Needless to say, when Mark Zandi said earlier this year that housing would find a bottom in 2009, I didn’t count myself as one of the believers.
After all, as I had written time and time again, the bottom in housing was nowhere in sight.
In fact, in this article, I suggested why his forecast was on the optimistic side explaining why a bottom in 2010 would be much more likely.
Now as it turns out, even Zandi now admits he may have jumped the gun on this one.
Here’s the story on that score from Bloomberg.
It’s in an article by Kathleen M. Howley and John Gittelsohn entitled: U.S. Housing Recovery Delayed to 2010 as Market Wanes
“A recovery in U.S. housing will have to wait at least until next year.
The outlook for the home market dimmed this week as residential construction and mortgage applications fell and loan delinquencies reached a record.
“I don’t think the housing crisis is over,” Mark Zandi, chief economist with Moody’s Economy.com, said in a telephone interview. “I think we’re going to see another leg down.”
Mortgage applications for home purchases fell to a 12-year low last week and foreclosures rose to record highs in the third quarter, according to reports from the Mortgage Bankers Association.
An index measuring November homebuilder confidence came in lower than the median forecast of 45 economists this week. The Commerce Department on Nov. 18 said residential building dropped 11 percent in October to the lowest level since April’s all-time bottom.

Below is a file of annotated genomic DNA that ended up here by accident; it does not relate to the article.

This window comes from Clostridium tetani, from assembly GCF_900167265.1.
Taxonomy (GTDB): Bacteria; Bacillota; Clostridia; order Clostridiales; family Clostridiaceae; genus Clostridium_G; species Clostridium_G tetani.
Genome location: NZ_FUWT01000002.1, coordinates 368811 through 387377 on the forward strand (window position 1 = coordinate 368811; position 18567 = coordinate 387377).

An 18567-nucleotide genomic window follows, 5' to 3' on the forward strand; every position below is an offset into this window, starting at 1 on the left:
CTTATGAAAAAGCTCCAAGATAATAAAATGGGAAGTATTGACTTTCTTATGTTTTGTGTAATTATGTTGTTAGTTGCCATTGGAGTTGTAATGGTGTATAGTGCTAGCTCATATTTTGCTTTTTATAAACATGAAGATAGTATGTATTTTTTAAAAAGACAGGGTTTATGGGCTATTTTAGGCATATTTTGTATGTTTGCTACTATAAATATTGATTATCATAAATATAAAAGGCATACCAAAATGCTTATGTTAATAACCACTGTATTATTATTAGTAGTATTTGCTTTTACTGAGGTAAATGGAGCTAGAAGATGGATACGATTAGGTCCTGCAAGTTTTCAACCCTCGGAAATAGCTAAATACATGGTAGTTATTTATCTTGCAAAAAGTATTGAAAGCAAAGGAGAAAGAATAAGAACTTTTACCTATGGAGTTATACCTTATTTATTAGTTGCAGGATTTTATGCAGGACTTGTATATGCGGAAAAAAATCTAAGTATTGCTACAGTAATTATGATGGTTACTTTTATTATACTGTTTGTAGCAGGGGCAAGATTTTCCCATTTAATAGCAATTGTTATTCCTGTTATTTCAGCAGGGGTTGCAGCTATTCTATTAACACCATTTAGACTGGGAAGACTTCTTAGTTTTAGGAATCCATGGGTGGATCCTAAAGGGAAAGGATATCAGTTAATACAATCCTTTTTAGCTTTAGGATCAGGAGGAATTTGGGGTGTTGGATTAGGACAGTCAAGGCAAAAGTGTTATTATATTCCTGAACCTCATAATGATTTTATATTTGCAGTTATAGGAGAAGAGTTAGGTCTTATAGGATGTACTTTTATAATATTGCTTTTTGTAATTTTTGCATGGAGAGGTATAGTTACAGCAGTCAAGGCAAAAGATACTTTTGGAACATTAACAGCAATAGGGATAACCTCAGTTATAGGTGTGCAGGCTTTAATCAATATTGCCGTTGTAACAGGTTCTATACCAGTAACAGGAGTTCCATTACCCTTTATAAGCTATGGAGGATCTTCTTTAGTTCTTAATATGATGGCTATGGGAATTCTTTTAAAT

The $8,000 federal tax credit for first-time buyers, extended by President Barack Obama on Nov. 6, drove existing home sales to a two-year high in September. At the same time, a 26-year high in unemployment is keeping many buyers out of the market and pushing existing owners into foreclosure.
“The thing that drives our business the most is job creation,” Donald Tomnitz, chief executive officer of D.R. Horton Inc., said today on an earnings call. “If we look at the macro economic environment, it’s not good for us.”
U.S. companies have shed 7.3 million jobs since December 2007, the biggest contraction since the Great Depression, and the unemployment rate jumped to 10.2 percent in October, the highest since 1983, according to the Bureau of Labor Statistics.
The jobless rate probably will peak at 10.4 percent in 2010’s first quarter, even as the U.S. economy continues an expansion that began in the third quarter, said Douglas Duncan, chief economist of Fannie Mae, the largest mortgage financier.
“You don’t pay a mortgage with economic output — you pay a mortgage with a paycheck,” Jay Brinkmann, MBA’s chief economist, said yesterday.
Existing home prices probably will fall 12 percent this year to a median of $173,800, while the new-home median likely will tumble 8.7 percent to $212,000, according to a forecast on Fannie Mae’s Web site.”
Now I wonder if Jim Cramer will come clean on his bottom call…I’m not going to hold my breath on that one.
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